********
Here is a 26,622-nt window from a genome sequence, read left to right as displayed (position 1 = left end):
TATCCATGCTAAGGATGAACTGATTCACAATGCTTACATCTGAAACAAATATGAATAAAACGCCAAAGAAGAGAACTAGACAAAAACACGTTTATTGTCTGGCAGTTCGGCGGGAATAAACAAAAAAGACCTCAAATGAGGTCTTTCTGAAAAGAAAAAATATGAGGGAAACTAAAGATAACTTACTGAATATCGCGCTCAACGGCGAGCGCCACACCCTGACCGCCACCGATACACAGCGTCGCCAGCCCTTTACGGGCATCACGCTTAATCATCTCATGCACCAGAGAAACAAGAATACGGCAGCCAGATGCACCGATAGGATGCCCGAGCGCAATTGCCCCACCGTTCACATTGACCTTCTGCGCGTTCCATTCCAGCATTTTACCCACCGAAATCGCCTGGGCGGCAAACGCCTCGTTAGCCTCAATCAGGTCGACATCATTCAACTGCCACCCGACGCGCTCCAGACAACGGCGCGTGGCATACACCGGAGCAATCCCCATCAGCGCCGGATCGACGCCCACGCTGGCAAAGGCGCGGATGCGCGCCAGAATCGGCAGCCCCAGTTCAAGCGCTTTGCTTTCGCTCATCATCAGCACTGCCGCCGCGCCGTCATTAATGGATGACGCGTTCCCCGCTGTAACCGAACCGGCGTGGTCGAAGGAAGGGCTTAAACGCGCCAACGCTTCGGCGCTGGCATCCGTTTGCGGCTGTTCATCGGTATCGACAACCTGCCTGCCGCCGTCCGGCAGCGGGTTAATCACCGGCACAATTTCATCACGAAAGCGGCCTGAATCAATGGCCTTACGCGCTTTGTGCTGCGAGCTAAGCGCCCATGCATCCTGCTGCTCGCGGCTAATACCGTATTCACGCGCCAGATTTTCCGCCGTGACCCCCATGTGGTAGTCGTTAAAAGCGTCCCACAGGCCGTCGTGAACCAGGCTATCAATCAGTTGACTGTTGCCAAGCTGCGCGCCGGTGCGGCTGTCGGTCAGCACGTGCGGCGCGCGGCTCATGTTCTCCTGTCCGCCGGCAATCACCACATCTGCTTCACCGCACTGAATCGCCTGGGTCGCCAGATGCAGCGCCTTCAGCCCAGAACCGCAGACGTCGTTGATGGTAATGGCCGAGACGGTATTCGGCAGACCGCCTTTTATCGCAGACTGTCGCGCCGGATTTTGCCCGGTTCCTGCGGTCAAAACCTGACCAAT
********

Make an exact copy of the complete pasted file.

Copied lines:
Here is a 26,622-nt window from a genome sequence, read left to right as displayed (position 1 = left end):
TATCCATGCTAAGGATGAACTGATTCACAATGCTTACATCTGAAACAAATATGAATAAAACGCCAAAGAAGAGAACTAGACAAAAACACGTTTATTGTCTGGCAGTTCGGCGGGAATAAACAAAAAAGACCTCAAATGAGGTCTTTCTGAAAAGAAAAAATATGAGGGAAACTAAAGATAACTTACTGAATATCGCGCTCAACGGCGAGCGCCACACCCTGACCGCCACCGATACACAGCGTCGCCAGCCCTTTACGGGCATCACGCTTAATCATCTCATGCACCAGAGAAACAAGAATACGGCAGCCAGATGCACCGATAGGATGCCCGAGCGCAATTGCCCCACCGTTCACATTGACCTTCTGCGCGTTCCATTCCAGCATTTTACCCACCGAAATCGCCTGGGCGGCAAACGCCTCGTTAGCCTCAATCAGGTCGACATCATTCAACTGCCACCCGACGCGCTCCAGACAACGGCGCGTGGCATACACCGGAGCAATCCCCATCAGCGCCGGATCGACGCCCACGCTGGCAAAGGCGCGGATGCGCGCCAGAATCGGCAGCCCCAGTTCAAGCGCTTTGCTTTCGCTCATCATCAGCACTGCCGCCGCGCCGTCATTAATGGATGACGCGTTCCCCGCTGTAACCGAACCGGCGTGGTCGAAGGAAGGGCTTAAACGCGCCAACGCTTCGGCGCTGGCATCCGTTTGCGGCTGTTCATCGGTATCGACAACCTGCCTGCCGCCGTCCGGCAGCGGGTTAATCACCGGCACAATTTCATCACGAAAGCGGCCTGAATCAATGGCCTTACGCGCTTTGTGCTGCGAGCTAAGCGCCCATGCATCCTGCTGCTCGCGGCTAATACCGTATTCACGCGCCAGATTTTCCGCCGTGACCCCCATGTGGTAGTCGTTAAAAGCGTCCCACAGGCCGTCGTGAACCAGGCTATCAATCAGTTGACTGTTGCCAAGCTGCGCGCCGGTGCGGCTGTCGGTCAGCACGTGCGGCGCGCGGCTCATGTTCTCCTGTCCGCCGGCAATCACCACATCTGCTTCACCGCACTGAATCGCCTGGGTCGCCAGATGCAGCGCCTTCAGCCCAGAACCGCAGACGTCGTTGATGGTAATGGCCGAGACGGTATTCGGCAGACCGCCTTTTATCGCAGACTGTCGCGCCGGATTTTGCCCGGTTCCTGCGGTCAAAACCTGACCAAT